James Forten knew how important freedom was. He was a free African American born in Philadelphia, Pennsylvania. When the American Revolution started in 1776, James was too young to help fight for freedom from British rule. But in 1781, at age fifteen, he took a job on the Royal Louis, an American ship. A British warship soon captured the Royal Louis. James was taken prisoner. The British often sold African American prisoners into slavery. What would happen to James? Would he ever see his family again?
Martha Dandridge Custis was twenty-seven years old when she married George Washington. She worked by her husband's side to help keep their family, home, and country running smoothly. Whether she was at a ball or on a battlefield, Martha Washington set the standard for all future First Ladies with her quiet determination and courage.
From culture to culture, people get clean in various ways. With playful photographs and verse, Wash Up! shows how getting rid of dirt can be good clean fun.
Folks might think Pecos Bill was nothing but trouble. After all, he was raised by coyotes in the Wild West. And he made friends with a gang of outlaws. But Bill had a heart of gold. All he wanted was to be the best cowboy. So Bill learned to ride a mountain lion and lasso a tornado. He found himself a dynamite-eating horse. Then he met his match in a girl named Sue. Author Stephen Krensky and illustrator Paul Tong capture Pecos Bill's spirit in this fast-paced tale.
Do you know which ice-age animal had a body similar to a bear's, a short stubby tail, and razor-sharp, 7-inch teeth? A Smilodon! Fierce predators, Smilodons were large saber-toothed cats that lived more than 11,000 years ago--so how do scientists know so much about them? By studying their fossils and the parts of the world where they once lived! Dig through the past to uncover how these remarkable predators once lived--and died.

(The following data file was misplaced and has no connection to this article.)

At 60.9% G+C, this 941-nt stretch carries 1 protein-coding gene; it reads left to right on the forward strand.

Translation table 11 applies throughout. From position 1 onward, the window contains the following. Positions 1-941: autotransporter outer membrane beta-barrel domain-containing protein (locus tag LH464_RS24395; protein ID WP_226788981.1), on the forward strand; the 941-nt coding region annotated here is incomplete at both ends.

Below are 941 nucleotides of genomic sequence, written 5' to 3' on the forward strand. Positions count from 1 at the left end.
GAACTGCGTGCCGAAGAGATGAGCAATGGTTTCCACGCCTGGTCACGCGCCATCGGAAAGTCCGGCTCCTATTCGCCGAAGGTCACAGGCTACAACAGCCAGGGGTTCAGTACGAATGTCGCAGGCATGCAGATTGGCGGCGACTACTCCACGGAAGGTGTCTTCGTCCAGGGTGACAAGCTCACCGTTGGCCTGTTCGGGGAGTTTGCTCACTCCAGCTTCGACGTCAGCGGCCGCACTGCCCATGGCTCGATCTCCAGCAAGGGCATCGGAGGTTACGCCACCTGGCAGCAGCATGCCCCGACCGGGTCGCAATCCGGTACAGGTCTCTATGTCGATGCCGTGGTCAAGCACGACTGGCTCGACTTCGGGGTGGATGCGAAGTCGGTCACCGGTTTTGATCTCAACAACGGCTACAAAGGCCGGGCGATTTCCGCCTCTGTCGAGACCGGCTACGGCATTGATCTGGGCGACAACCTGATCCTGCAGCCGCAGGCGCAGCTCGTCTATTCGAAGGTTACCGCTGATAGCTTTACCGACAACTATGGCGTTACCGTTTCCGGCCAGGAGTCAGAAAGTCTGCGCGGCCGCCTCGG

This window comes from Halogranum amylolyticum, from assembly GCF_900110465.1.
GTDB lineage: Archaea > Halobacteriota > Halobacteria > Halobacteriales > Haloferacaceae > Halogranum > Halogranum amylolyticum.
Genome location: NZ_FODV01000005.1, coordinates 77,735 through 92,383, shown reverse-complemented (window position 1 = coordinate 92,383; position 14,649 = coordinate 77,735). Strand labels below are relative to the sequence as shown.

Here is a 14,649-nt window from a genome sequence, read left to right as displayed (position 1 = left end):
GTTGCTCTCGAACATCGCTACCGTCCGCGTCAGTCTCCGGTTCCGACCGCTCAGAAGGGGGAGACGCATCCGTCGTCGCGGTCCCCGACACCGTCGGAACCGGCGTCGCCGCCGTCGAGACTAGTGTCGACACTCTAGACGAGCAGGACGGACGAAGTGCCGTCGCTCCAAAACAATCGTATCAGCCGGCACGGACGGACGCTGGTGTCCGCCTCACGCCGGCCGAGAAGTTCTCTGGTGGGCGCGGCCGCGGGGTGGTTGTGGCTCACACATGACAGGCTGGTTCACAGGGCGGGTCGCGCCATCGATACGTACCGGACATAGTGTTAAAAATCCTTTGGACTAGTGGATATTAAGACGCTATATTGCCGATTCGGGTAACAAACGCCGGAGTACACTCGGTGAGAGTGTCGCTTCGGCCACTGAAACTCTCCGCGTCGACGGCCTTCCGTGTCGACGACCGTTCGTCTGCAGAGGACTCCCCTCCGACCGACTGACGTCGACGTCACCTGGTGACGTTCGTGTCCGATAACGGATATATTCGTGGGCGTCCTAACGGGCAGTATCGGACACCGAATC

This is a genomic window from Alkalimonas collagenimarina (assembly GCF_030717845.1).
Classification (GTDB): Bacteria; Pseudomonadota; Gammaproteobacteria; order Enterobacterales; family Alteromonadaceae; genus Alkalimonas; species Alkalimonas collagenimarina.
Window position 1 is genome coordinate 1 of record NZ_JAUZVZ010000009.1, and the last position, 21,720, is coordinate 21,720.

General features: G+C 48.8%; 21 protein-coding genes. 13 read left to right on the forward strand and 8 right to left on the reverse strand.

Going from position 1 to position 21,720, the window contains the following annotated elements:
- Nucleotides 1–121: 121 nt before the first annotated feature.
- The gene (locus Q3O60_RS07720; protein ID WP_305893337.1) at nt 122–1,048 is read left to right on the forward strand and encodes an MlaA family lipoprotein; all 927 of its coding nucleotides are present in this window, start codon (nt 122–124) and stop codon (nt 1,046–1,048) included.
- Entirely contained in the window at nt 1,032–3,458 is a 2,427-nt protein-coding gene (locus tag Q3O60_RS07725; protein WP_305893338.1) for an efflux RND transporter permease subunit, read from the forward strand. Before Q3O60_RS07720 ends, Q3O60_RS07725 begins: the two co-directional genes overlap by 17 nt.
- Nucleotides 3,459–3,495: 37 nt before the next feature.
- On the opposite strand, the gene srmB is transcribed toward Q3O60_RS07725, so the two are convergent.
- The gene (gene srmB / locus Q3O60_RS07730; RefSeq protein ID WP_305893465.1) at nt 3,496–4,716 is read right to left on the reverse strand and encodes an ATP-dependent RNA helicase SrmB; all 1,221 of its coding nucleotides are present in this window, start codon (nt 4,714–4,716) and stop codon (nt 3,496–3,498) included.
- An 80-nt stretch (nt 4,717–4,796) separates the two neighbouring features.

In 1946, six-year-old Wilma Rudolph dreamed of walking and playing like other children, but a sickness called polio had damaged her left leg. Wilma spent hours each week doing painful exercises at a hospital for African American patients. The rest of the time, she was forced to wear a heavy and cumbersome leg-brace. Still, Wilma never gave up. She knew she could walk again, and if she could walk, maybe she could run. Author Victoria Sherrow tells how Wilma Rudolph's determination led her to the 1956 and 1960 Olympics where she gained fame as a champion runner. Larry Johnson's rich illustrations ...
Laura Ingalls Wilder grew up listening to her Pa's fascinating tales about living on the prairies, in the woods, and on the plains. When she was 65 years old, Laura began to write down her most treasured memories and tales from her youth. Children of all ages have come to love and treasure the books that resulted. Enter the fascinating world of the little girl who once lived in a little house on the prairie.